Danger at the Doctor

How to protect yourself from medical identity theft

You likely don’t ever think about it, but your visits to the doctor and hospital are quite enticing to thieves. That’s because your health records are a door to a plethora of other information — from your Social Security number to banking details. You need to be doing whatever you can to keep your medical identity safe.

One way to prevent becoming a victim of medical ID theft is to be inquisitive at times you normally aren’t. It might seem odd to ask your doctor’s office about its security measures, but it’s a necessity. The same goes with visits to the hospital. Ask staffers what steps they take to protect your info. As US News reports, you don’t need to know the explicit details of the security, it’s more about hearing some level of concern back when you make your inquiries. If the staffers are puzzled by your questions and don’t seem to have any clue about cyber security at their office, consider that a red flag.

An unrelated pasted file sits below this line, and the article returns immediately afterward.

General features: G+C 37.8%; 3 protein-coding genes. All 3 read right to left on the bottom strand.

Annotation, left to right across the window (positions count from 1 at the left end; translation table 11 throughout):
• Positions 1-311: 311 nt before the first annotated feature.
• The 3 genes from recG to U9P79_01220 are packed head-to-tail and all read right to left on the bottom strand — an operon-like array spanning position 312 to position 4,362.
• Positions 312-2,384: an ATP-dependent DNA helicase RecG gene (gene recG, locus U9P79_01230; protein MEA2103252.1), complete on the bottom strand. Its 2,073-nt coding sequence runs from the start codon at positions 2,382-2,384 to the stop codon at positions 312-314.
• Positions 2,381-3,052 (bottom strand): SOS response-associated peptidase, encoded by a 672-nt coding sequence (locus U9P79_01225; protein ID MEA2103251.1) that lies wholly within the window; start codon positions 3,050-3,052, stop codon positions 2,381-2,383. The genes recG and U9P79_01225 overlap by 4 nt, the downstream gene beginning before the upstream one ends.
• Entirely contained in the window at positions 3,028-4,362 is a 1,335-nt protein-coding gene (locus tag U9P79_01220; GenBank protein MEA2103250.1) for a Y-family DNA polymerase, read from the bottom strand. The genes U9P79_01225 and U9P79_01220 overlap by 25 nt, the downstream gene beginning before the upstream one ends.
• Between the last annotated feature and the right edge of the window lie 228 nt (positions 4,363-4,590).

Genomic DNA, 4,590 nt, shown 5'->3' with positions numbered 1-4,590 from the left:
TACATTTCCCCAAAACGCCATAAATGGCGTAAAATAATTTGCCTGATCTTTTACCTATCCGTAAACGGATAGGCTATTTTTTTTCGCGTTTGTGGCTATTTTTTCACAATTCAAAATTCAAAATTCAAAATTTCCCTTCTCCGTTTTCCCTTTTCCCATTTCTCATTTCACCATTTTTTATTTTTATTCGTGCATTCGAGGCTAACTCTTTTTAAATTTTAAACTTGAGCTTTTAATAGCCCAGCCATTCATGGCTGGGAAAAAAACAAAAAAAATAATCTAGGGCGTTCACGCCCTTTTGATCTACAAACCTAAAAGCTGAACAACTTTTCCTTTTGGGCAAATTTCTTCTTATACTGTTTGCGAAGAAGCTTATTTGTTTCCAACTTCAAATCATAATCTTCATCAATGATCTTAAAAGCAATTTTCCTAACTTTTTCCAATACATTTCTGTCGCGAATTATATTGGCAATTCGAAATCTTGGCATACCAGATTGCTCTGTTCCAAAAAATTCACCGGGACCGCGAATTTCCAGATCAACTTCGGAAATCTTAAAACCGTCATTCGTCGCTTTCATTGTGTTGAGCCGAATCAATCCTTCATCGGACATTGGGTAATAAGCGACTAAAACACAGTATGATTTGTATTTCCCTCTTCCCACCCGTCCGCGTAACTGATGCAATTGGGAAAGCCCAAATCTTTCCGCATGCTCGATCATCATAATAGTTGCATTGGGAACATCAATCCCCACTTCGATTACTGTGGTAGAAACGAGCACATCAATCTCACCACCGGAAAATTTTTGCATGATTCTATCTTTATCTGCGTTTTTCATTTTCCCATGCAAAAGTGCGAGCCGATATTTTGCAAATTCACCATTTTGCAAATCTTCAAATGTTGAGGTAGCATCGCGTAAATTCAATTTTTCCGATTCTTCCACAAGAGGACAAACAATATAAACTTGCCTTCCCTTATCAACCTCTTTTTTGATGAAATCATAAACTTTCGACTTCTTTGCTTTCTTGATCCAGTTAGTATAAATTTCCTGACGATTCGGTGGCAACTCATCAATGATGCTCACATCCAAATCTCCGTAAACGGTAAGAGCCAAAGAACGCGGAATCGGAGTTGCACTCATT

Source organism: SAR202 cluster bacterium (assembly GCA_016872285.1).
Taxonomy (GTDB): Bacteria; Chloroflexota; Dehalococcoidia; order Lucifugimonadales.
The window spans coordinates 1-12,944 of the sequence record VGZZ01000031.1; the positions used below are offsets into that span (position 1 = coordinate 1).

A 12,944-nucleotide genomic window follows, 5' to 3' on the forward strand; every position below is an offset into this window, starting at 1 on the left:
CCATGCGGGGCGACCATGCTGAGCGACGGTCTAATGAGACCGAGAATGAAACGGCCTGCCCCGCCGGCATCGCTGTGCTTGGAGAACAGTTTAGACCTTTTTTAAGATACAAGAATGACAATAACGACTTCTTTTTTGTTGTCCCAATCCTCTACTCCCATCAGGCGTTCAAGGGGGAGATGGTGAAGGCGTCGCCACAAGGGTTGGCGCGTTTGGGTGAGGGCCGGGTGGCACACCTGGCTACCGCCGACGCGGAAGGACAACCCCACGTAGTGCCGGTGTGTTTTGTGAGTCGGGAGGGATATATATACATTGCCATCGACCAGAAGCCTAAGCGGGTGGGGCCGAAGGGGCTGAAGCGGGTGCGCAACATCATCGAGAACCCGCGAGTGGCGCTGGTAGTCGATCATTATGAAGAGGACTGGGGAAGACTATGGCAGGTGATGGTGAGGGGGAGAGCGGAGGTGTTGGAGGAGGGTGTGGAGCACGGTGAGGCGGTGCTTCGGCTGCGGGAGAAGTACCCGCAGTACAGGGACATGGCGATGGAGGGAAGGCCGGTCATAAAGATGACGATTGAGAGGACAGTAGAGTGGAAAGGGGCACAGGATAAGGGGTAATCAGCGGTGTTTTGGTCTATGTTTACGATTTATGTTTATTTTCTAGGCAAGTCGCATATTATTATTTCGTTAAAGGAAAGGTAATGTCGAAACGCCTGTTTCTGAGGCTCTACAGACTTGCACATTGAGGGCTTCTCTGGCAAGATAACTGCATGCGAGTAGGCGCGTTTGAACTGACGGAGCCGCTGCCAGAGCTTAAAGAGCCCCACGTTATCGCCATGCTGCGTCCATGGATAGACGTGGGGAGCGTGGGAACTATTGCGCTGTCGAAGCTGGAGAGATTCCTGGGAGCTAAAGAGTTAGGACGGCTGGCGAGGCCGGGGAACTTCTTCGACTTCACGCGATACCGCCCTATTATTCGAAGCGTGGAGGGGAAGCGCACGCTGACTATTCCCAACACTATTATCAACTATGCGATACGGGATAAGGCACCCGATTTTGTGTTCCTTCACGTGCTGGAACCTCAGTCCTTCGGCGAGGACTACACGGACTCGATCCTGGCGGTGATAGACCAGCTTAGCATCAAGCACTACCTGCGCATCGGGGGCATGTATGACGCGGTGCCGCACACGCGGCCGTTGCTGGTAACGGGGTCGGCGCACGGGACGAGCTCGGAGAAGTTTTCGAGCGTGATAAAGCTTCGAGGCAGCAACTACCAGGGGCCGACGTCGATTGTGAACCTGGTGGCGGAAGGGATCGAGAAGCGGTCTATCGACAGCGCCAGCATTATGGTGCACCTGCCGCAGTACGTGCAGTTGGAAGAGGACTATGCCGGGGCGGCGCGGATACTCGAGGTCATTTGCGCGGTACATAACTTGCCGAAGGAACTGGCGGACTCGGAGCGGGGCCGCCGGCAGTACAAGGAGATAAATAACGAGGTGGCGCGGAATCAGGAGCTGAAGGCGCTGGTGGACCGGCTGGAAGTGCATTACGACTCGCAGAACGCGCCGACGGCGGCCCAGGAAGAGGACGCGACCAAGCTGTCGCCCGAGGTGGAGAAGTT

Speaking of red flags, you should be monitoring your medical records for inaccuracies just like you monitor your credit report. Carefully review all medical bills and any other documents that come from medical visits. Watch out for medical conditions that you don’t have, calls from debt collectors asking about medical bills that you haven’t received, and more. When in doubt, follow up on any suspicious information.

If you end up having your medical records stolen, we suggest checking out the FTC’s site, which lists steps to work through the situation. Keep in mind that this isn’t the easiest thing to do by yourself. Navigating the medical system can be tricky. If you feel like it’s too much, contact your insurance provider, as they might have experts who can help. You can also reach out to one of the major credit bureaus for advice. The faster you move, the quicker you’ll have things back to normal.

Chris O'Shea

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